Well, I didn't achieve the feather tree look, but next year I'll be more successful.  I'm still very pleased with this year's tree.


My house is only half-decorated, and considering how busy and exhausted I've been lately, I think this is as far as it's going to get.  How's your Christmas decorating coming along?

Monday, December 07, 2015

Two Years Before the Mast

I love books about sailing and finally got around to reading Richard Henry Dana Jr's Two Years Before the Mast.  It has been rumbling around in my subconscious for ages and it did not disappoint. Richard Henry Dana Jr was born in 1815.  (He makes a brief appearance in The Education of Henry Adams, as a friend of Henry Adams' father.)  As a student at Harvard in the 1830's, he contracted the measles, and with it, an inflammation of the eyes.  As an attempt to restore his health, he signed on to serve as a common sailor on the merchant ship Pilgrim, bound for California by way of Cape Horn.

Hello there, sailor


The ship departed in August, 1834, and Dana's memoir of the voyage is a fascinating account of life aboard ship.  This was no soft version of sailing for a privileged boy.  Dana was truly a member of the crew and shared in all their hardships, which were considerable.  The mind boggles at how any human could survive the life he describes. No sailer ever got more than four hours of sleep at a time and was frequently roused from sleep when an "all hands on deck" situation arose, which was frequent.  The food was monotonous and unwholesome.  If a sudden movement of the ship caused you to drop your entire dinner, you just had to wait until the next meal was served.  The work was exceedingly dangerous and disagreeable, particularly in the region of Cape Horn when the sails and rigging were coated with ice and yet still needed to be manned with bare hands.  Worst of all, the captain of the Pilgrim was a monster.  There's a terrible chapter in which two sailors are mercilessly flogged for no particular reason other than the captain's pleasure.  (According to the Wikipedia article about Dana, he devoted his later law career to standing up for the working man, particularly sailors.)

At length, the Pilgrim arrives at Santa Barbara.  Dana and the crew spent many months sailing up and down the coast of California (to San Diego, Monterey, and San Francisco) collecting an enormous cargo of animals hides. Dana and the rest of the crew were responsible for curing the hides before loading, which is described as a tedious and difficult process.  It was interesting to see this glimpse of early California.  I had no idea that San Diego existed as a destination as long ago as 1834.

After what seems an endless time curing and loading the hides, Dana is finally bound for home.  The passage around the horn, in winter, was particularly bad.  The heavily-loaded ship lacked buoyancy, and they were under constant threat of tearing up the hull on icebergs.   Back home in Boston, Dana, his health restored, returned to Harvard and later became a lawyer and US senator.  His simple writing style and superior descriptive skills make Two Years Before the Mast an engaging book.  Recommended for anyone who is interested in American history or sailing or memoirs.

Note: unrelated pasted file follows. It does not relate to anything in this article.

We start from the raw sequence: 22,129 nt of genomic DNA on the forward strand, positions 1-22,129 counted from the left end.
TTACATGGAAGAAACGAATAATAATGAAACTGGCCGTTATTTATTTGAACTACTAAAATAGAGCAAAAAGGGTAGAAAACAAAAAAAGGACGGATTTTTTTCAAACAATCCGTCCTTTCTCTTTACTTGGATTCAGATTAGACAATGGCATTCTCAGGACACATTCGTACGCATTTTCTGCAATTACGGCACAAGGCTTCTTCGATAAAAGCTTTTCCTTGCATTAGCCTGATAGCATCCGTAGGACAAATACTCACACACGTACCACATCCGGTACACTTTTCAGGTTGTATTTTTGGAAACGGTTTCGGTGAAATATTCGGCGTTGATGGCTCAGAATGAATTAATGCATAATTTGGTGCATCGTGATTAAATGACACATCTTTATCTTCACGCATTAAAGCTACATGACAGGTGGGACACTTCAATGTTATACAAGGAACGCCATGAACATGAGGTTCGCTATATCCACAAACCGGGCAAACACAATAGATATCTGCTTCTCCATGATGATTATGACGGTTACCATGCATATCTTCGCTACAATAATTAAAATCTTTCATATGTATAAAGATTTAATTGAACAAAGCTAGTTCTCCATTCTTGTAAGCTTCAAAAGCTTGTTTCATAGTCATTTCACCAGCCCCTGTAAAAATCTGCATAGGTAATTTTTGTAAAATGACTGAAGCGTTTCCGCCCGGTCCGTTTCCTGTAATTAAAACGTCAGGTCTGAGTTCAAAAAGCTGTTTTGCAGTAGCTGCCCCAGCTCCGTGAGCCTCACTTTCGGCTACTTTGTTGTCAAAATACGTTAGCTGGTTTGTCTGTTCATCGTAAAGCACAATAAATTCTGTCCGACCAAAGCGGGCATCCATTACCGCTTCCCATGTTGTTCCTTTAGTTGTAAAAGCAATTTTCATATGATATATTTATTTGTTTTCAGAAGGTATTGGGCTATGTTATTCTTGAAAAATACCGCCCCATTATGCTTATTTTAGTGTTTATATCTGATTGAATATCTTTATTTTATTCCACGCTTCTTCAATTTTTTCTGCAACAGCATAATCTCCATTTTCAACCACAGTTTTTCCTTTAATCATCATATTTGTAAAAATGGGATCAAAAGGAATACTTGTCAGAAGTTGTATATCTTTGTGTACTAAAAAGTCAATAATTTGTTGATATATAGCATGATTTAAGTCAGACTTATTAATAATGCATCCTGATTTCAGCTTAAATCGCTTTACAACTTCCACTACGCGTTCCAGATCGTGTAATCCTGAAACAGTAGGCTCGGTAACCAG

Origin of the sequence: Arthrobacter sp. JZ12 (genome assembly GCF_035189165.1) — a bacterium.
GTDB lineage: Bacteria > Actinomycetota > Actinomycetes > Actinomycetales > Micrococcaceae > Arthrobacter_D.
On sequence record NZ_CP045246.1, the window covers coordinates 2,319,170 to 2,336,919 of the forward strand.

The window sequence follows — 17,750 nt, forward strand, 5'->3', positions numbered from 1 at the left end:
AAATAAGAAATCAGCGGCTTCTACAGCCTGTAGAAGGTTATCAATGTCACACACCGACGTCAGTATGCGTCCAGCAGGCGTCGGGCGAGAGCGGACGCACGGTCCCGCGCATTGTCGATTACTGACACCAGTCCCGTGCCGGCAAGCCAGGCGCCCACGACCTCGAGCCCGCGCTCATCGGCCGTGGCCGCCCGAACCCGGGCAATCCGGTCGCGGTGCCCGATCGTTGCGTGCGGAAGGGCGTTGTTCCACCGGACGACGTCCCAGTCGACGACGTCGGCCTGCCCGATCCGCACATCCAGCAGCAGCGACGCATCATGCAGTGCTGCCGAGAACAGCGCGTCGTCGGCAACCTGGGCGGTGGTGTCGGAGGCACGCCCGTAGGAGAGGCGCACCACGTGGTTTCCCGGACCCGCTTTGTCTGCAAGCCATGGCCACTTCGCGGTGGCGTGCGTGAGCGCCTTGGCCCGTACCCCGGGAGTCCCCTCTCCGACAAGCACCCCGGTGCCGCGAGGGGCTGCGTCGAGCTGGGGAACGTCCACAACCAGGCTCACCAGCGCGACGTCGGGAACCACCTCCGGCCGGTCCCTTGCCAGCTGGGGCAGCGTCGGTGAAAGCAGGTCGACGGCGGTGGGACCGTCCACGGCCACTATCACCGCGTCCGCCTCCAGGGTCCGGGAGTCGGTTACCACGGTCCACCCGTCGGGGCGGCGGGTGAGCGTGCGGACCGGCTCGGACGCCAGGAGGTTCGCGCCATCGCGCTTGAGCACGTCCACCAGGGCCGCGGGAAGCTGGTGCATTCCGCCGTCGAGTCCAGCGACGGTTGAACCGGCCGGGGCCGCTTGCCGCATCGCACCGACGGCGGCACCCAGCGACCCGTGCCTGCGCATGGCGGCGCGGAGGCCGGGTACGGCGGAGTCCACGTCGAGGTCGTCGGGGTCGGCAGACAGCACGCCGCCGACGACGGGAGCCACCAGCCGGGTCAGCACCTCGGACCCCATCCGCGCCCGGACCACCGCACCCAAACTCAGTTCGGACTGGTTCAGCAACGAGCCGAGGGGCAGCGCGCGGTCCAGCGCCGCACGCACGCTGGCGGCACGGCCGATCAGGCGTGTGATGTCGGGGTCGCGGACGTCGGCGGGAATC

Wednesday, December 02, 2015

Lifetime Reading Plan

The Lifetime Reading Plan by Clifton Fadiman (1966) is a list of classics with descriptions of each.  I read it several years ago and from it, selected a short list of books that I felt I ought to read in order to be able to consider myself well-read.  Of the 130-odd books that Fadiman recommended, these are the ones I added to my master list.

Herodotus--The Histories
Thucydides--The History of the Peloponnesian War
Marcus Aurelius--Meditations
D.H. Laurence--Sons and Lovers; Women in Love
Henry James--The Ambassadors
William Faulkner--The Sound and the Fury; As I Lay Dying; Light in August; Absalom! Absalom!; The Hamlet; The Town; The Mansion
Gogol--Dead Souls
Dostoyevsky--Crime and Punishment; The Brothers Karamazov
Tolstoy--War and Peace
Yeats--The Autobiography
James Boswell--The Life of Samuel Johnson
Henry Adams--The Education of Henry Adams


I wrote blog posts about several of these, and last week I finished the last one on the list, The Education of Henry Adams.

Well hello


Henry Adams was born in 1838, and was the great-grandson of President John Adams. The Education is a memoir of sorts, focused solely on life-experience as education.  It starts out charmingly.  Adams' three year old self assumed (adorably) that because his grandfather and great-grandfather were presidents, that he would become one too.  There follows a story of how his grandfather, John Quincy Adams, marched him to school on a day that he refused to go. Later, he attended Harvard and was private secretary to his father, Charles Francis Adams, during his stint as minister to the Court of St. James during the American Civil War.  Here it gets murky and remains so for the rest of the book.  I really struggled and I'm not sure if I gained anything for the struggle.  For sure, I didn't comprehend most of what I read, and then, when I learned that Adams was a rabid anti-semite, I used that fact to justify skimming what I didn't want to read.

Adams claimed he was an 18th century man, living in the 19th century world.  He wrote The Education at the end of his life and from what I could glean from it, saw that he had mostly failed to learn from the educational opportunities that life presented to him.  I did like the final words of the last chapter: